BEIJING, Sept. 26 (Xinhua) -- In the coming week-long National Day holiday, Chinese heading to foreign climes are not only cautious of choosing travel agencies over the usual dubious tourism practices, but now they are on the alert over another trap: fake tickets.
Yao Xiuli is scheduled to travel to Spain and Morocco with her husband for the holiday, which runs Oct. 1-7. She was reluctant to join a tour group due to bugbears about agencies' irregularities, especially after French reports of Chinese-held counterfeit tickets to the Louvre Museum in Paris.
"We chose to travel by ourselves to avoid being forced to go shopping, rush from one spot to another, and also the risk of fake tickets," said Yao.
In early September, French reports of possible Chinese tourist involvement in a batch of fake Louvre passes aroused great concern both home and abroad.
According to French daily Le Parisien, staff at the Louvre Museum last month began noticing several dozen Chinese tourists with counterfeit tickets, which were poorly and inconsistently printed.
It said that around the same time the tickets were discovered, Belgian customs officials alerted French authorities that they had seized about 3,600 counterfeit Louvre tickets hidden in a package sent from China.
However, the ongoing investigation has not revealed whether the tickets were used or made for benefit by Chinese tourism agencies, nor whether the Chinese ticket-holders had any consciousness of their illegality.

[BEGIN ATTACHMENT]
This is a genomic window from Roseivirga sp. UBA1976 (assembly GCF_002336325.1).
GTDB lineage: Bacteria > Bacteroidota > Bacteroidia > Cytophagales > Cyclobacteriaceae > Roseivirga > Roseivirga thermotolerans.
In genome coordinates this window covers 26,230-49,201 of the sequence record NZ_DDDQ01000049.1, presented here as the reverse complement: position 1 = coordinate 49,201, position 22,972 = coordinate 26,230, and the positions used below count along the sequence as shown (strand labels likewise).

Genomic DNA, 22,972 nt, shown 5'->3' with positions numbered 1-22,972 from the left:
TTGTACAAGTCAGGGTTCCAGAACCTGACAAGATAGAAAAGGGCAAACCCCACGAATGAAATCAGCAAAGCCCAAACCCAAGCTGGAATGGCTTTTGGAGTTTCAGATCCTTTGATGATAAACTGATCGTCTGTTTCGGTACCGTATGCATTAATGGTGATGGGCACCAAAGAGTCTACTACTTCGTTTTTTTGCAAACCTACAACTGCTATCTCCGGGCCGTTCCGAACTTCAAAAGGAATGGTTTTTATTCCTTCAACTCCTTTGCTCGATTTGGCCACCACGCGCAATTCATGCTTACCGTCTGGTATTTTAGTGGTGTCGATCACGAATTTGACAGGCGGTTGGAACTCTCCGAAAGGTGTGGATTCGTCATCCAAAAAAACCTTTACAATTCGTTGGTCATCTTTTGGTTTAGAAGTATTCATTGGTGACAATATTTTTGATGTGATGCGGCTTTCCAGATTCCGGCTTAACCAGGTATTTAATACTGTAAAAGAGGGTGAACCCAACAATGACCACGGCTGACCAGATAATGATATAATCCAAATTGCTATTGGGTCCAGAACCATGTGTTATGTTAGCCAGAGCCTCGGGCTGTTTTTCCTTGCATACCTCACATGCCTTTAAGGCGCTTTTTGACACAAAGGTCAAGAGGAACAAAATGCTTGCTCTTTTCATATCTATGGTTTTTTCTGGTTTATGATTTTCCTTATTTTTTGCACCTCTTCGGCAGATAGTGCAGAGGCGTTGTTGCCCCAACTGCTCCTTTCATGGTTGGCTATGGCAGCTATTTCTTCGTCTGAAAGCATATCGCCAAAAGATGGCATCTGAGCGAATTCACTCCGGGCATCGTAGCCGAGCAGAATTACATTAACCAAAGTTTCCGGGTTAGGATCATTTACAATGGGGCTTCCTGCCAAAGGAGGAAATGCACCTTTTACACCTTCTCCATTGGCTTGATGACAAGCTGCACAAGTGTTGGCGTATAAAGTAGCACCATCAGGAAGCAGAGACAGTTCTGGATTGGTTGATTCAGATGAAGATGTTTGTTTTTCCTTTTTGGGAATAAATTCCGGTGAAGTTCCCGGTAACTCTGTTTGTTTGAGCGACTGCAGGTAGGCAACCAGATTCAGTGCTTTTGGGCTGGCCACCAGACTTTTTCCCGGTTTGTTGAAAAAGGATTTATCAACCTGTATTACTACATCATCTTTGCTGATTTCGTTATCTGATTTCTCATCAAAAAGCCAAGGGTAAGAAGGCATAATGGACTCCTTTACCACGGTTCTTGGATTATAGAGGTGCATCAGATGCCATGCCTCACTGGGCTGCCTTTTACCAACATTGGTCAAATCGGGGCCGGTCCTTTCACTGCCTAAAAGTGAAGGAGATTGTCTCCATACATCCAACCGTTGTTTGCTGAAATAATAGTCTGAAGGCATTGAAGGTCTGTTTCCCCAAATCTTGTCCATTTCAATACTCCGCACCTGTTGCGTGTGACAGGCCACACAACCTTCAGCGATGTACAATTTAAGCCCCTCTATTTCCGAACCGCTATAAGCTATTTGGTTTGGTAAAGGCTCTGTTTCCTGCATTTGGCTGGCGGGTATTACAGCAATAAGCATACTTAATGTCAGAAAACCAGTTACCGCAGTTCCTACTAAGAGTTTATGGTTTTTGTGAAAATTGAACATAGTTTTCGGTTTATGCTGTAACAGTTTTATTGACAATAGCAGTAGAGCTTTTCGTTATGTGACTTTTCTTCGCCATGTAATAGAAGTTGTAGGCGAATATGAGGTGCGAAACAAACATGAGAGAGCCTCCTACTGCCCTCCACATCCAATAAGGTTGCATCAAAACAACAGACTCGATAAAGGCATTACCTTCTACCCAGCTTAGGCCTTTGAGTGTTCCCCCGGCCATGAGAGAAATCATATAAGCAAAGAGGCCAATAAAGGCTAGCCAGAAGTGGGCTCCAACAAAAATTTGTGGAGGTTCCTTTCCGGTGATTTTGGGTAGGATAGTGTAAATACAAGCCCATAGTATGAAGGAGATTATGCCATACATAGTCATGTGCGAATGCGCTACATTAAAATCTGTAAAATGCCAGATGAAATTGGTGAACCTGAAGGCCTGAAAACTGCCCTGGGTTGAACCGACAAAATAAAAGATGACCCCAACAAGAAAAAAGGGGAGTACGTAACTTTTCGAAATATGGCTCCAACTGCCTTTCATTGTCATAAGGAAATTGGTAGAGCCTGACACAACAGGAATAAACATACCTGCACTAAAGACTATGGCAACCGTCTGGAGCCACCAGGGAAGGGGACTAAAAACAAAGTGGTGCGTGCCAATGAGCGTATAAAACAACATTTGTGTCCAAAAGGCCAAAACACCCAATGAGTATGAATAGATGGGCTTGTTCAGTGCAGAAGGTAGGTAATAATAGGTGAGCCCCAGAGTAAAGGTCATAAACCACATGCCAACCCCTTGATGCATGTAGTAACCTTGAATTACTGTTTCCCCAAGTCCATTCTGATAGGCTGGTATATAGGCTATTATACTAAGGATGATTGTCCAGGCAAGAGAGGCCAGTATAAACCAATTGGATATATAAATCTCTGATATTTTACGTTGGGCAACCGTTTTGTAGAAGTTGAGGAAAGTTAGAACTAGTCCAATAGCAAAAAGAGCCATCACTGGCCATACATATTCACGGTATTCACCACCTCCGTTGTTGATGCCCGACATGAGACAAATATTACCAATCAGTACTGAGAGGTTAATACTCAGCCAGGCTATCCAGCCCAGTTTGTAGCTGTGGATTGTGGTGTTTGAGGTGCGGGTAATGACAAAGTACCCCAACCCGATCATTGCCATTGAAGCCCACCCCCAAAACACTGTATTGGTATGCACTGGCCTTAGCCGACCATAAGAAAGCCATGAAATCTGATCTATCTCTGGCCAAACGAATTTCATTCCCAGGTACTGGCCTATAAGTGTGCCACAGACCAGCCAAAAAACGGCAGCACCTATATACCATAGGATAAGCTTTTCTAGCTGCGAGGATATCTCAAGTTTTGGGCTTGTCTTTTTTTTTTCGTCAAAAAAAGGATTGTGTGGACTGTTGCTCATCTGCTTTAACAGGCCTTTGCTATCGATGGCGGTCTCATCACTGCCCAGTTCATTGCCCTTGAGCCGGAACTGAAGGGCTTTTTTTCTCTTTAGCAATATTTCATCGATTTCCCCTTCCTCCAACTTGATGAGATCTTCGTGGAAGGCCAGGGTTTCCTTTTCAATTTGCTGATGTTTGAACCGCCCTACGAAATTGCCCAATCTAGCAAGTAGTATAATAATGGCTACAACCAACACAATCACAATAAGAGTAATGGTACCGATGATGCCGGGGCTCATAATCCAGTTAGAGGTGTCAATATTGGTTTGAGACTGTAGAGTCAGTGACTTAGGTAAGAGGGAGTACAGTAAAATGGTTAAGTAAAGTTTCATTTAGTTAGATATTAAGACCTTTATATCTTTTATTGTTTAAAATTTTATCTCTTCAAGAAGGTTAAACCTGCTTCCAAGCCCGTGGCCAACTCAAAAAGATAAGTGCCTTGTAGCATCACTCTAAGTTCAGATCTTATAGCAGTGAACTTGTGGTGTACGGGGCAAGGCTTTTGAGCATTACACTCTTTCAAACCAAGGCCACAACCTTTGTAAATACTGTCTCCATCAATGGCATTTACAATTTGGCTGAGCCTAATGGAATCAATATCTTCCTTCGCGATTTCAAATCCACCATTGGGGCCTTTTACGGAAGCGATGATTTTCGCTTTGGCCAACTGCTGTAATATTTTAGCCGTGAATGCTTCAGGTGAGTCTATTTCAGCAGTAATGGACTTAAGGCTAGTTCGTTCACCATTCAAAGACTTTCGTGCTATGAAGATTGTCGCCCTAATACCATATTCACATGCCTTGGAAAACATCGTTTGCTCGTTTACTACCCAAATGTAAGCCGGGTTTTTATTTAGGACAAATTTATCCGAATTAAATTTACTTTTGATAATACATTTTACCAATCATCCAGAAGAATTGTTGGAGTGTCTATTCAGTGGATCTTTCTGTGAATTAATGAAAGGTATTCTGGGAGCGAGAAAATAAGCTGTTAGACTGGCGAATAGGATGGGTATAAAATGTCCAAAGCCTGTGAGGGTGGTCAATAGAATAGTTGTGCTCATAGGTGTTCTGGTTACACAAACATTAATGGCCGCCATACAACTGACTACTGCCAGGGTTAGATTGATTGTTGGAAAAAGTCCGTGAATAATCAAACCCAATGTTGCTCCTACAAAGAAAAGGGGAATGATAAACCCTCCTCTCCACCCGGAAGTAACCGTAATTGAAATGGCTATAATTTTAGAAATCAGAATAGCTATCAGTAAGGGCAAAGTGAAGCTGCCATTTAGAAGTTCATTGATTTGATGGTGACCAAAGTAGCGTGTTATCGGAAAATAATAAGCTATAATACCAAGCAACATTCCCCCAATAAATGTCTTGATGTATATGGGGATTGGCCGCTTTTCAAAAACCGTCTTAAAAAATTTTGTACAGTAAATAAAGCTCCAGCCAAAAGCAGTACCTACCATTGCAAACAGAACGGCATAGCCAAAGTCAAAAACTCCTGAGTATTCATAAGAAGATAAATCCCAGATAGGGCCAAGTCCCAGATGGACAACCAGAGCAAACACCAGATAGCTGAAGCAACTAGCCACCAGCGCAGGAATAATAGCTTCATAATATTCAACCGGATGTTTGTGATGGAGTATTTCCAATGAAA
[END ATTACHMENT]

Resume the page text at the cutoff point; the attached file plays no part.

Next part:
Yu Ningning, president of the China International Travel Services Co., Ltd., told a Xinhua reporter that the use of the fake tickets by Chinese tourists does not necessarily mean they were made by Chinese.
"As an industry insider, I have no idea why such an incident occurred and I hope the local police can investigate the source of these tickets," Yu said.
The official also added that no such fake ticket incident has ever happened in Beijing or China's famous tourist spots.
Tourism officials in north China's Shaanxi Province also said they had heard of no similar cases at local attractions such as the Terracotta Warriors, where electronic tickets are used. Moreover, counterfeit tickets had never appeared before the adoption of electronic tickets, according to the spot's tourism administration bureau.
Nevertheless, netizens on China's Twitter-like Sina Weibo service said the Louvre case could tarnish the image of Chinese tourists and China.
"Most Western museums are nonprofit organizations with low prices and lax fare collection systems that operate on trust. This case has not only damaged the image of Chinese tourists, but also took a toll on such trust," said user Ge Lei in a post on his real-name Sina Weibo account.
The incident has reminded citizens of similar cases involving Chinese tourists' unseemly behavior. With stories of Chinese abroad bathing their feet in ceremonial fountains or leaving graffiti on historical monuments making headlines, Chinese authorities and travel agencies have begun to think of new ways to regulate tourism agencies and Chinese tourists as well.
The National Tourism Administration Office announced on Sept. 18 that it would strengthen management of tourism agencies abroad. Also, the nation's first tourism law, which will be fully implemented from Oct. 1, will help to rectify unruly behavior among both agencies and tourists. Those disobeying the law will receive legal punishment.
Residents in east China's Zhejiang Province told the Zhejiang Daily that their travel agencies have recently started requiring them to provide certificates attesting to their good manners.
"The certificate should be presented by employers or neighborhood committees. The tourists said that they were asked before overseas trips to sign a letter of commitment and pay a deposit guaranteeing good behavior," the official newspaper of Zhejiang said on its Weibo account.